The basic instructions you follow are:

  1. First cook up the noodles according to package directions.
  2. Cook the eggplant (or veggie of choice) in the wok/skillet, remove from pan.
  3. Cook the tofu (or vegan protien of choice) in the wok/skillet, remove from pan.
  4. Fry the aromatics–light part of the green onions, garlic, and hot chilies, then add sichuan peppercorn, cooked noodles, veggie, tofu, and the sauces. Toss together, taste, adjust any seasoning (if you need more soy sauce or wine add it!).
  5. Finally, turn off heat, top with the dark green part of the green onions, and serve right away!
overhead shot of sichuan noodles with eggplant garnished with Thai chilies and green onions

If you make these spicy sichuan noodles with eggplant, leave a comment below and rate the recipe on the recipe card. And please share your photos with me on Instagram, tag @thecuriouschickpea and #thecuriouschickpea. I love seeing your recreations!

spicy sichuan noodles with eggplant in a bowl with wooden chopsticks

Spicy Sichuan Noodles with Eggplant

Yield: 4 servings
Prep Time: 15 minutes
Cook Time: 15 minutes
Total Time: 30 minutes

Enjoy these Chinese inspired noodles as a quick and easy dinner. I served them with eggplant but another favorite is bok choy which cooks even more quickly.


  • 1 tbsp whole sichuan peppercorn (or 1 tsp ground)
  • 1 1/2 lbs frozen or fresh noodles, or 12 oz dried noodles
  • Oil, to cook
  • 1 lb Japanese eggplant, 1/4" slices, half moons if larger or cut into matchsticks
  • 9oz fried tofu, or half block of extra firm tofu
  • 1 bunch green onions, sliced, light and dark parts separate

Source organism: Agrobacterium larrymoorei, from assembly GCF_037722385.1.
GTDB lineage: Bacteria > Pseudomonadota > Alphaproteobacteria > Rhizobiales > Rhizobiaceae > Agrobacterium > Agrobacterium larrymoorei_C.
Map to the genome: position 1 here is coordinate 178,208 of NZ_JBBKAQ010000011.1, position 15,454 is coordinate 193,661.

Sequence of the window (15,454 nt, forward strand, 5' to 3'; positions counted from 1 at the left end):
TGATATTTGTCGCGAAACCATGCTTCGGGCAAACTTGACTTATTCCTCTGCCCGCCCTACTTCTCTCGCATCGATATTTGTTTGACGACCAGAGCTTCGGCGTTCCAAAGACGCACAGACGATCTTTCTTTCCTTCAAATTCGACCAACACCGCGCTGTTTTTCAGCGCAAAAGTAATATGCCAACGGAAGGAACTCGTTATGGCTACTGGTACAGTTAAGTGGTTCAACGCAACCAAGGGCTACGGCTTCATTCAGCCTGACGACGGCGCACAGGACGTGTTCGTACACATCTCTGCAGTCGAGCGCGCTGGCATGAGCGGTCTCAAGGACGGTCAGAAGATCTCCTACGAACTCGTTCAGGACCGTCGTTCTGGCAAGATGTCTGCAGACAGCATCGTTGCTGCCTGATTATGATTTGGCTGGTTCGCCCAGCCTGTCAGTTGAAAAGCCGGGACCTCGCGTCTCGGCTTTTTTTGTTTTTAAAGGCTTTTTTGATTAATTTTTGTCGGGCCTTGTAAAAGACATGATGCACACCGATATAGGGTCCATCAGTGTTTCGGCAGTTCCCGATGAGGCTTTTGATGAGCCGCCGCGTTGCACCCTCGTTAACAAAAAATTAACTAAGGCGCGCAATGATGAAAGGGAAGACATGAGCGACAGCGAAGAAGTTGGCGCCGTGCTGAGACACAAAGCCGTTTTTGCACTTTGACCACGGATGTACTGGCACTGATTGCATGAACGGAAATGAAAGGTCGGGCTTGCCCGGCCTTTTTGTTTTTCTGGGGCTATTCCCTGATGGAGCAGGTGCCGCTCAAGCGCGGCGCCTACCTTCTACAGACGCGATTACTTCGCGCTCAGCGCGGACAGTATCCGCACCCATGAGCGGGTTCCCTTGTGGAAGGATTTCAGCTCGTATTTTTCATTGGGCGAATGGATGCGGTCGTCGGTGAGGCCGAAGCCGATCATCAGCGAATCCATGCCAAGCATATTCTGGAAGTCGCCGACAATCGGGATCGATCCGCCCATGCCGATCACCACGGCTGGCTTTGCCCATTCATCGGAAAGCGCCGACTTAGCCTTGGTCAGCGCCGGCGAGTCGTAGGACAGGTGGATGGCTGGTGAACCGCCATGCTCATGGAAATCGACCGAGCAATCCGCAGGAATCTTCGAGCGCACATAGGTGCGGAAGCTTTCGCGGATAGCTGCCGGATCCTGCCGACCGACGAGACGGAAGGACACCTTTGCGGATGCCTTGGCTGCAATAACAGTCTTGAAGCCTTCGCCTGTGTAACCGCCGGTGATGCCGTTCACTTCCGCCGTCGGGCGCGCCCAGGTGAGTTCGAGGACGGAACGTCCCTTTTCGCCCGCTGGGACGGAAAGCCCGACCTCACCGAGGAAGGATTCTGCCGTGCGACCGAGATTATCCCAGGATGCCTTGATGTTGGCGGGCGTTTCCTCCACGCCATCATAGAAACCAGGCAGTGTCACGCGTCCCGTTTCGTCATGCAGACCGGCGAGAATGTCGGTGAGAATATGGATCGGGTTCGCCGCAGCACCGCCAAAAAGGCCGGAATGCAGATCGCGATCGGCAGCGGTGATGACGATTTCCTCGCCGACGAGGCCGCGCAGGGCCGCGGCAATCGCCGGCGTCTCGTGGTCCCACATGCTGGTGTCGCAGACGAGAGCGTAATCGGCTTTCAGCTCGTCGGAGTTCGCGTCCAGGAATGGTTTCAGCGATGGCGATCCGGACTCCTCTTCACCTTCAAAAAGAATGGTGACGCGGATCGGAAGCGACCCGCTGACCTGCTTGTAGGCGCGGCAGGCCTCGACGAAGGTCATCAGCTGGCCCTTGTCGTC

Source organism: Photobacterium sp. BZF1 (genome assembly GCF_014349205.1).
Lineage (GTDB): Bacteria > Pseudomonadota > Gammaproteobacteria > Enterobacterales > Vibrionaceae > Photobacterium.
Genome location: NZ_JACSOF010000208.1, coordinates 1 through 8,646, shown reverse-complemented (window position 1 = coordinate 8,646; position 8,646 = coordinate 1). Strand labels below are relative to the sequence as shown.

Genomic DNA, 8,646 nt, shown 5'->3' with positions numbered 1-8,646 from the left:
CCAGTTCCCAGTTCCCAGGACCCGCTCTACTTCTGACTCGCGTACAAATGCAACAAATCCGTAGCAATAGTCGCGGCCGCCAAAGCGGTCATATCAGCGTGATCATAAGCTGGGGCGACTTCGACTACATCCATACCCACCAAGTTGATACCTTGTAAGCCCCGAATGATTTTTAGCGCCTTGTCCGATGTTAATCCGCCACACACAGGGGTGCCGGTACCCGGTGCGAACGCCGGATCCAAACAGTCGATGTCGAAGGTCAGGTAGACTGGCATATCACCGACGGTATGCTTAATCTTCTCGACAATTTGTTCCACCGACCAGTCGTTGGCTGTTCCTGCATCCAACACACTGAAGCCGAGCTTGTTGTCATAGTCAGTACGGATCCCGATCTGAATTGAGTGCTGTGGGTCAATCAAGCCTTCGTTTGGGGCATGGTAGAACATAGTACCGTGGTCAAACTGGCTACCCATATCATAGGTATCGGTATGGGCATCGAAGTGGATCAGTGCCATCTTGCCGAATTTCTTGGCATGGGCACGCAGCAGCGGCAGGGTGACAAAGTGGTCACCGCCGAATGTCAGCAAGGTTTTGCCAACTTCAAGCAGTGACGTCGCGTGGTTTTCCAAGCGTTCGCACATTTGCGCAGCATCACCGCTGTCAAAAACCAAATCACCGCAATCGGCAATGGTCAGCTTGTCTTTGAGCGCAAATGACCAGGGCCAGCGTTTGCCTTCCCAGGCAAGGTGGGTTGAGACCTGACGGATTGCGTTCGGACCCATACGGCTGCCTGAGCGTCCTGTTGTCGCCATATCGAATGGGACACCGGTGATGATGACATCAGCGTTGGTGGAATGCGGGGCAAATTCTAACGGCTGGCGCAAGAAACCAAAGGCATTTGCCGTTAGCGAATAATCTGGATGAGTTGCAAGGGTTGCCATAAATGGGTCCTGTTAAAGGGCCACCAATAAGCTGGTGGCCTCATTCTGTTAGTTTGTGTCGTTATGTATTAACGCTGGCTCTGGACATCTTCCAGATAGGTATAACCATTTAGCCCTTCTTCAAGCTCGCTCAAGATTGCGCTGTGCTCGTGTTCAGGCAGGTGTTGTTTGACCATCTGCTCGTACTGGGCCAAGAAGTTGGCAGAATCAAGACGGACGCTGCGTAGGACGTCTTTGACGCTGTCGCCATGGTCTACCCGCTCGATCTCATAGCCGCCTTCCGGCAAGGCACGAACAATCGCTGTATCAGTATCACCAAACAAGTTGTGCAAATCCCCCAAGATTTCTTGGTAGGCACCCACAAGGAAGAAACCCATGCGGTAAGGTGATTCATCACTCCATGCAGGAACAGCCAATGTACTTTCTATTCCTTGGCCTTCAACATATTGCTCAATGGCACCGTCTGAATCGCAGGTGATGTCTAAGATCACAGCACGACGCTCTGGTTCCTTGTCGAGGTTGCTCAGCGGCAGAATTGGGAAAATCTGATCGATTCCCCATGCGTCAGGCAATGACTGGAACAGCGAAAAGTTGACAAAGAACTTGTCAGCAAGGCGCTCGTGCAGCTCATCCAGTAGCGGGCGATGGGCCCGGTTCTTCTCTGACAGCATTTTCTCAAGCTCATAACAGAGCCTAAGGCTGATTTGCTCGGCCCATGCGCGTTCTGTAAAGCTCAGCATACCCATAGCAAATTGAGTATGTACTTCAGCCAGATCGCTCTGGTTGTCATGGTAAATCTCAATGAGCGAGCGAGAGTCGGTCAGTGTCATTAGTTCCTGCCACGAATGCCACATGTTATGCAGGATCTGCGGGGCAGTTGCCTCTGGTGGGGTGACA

• 3-4 cloves garlic, minced
  • 2-8 Thai chilies, minced (to taste)
  • 2 tbsp light soy sauce
  • 1 tbsp dark soy sauce
  • 1 tbsp Chinese cooking wine


  1. Toast 1 tablespoon of sichuan peppercorns on low heat in a dry skillet until fragrant. Grind with a mortar and pestle or spice grinder until the pepper is a coarse powder and separated from the hull. Sift to remove the hull and measure out 1 teaspoon of the ground sichuan pepper. Reserve the rest for another use.
  2. Cook the noodles according to package direction, then drain and rinse in cold water to arrest cooking. Set aside.
  3. Heat a wok or large skillet over medium-high heat and add some oil and the eggplant. Cook the eggplant until very tender, about 10 minutes. Remove from wok.
  4. Add a drizzle of oil and the tofu and cook until golden in spots, 1-2 minutes. Remove from wok.
  5. Add a bit more oil and the light part of the green onions, the garlic, and chilies. Cook for 1 minute or until fragrant, darker, and softened. Add the 1 teaspoon of sichuan peppercorn and stir to coat.
  6. Return the eggplant and tofu to the wok along with the noodles. Add the soy sauces and cooking wine and stir to coat. Taste and add more sauce if needed. Turn off heat and garnish with the dark part of the green onions to serve.


I used frozen udon noodles this time, but another favorite in this recipe are Chinese pulled noodles!

Did you make this recipe?

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Wednesday 4th of November 2020

This recipe is wonderful and I now make it at least 2x a month. Granted, I take a shortcut with a chef friends Szechuan crunch seasoning that already has the peppercorns, Chile paste, and five spice, but I have tried it using the recipe exactly as shown as well. It tastes very authentic and delicious!!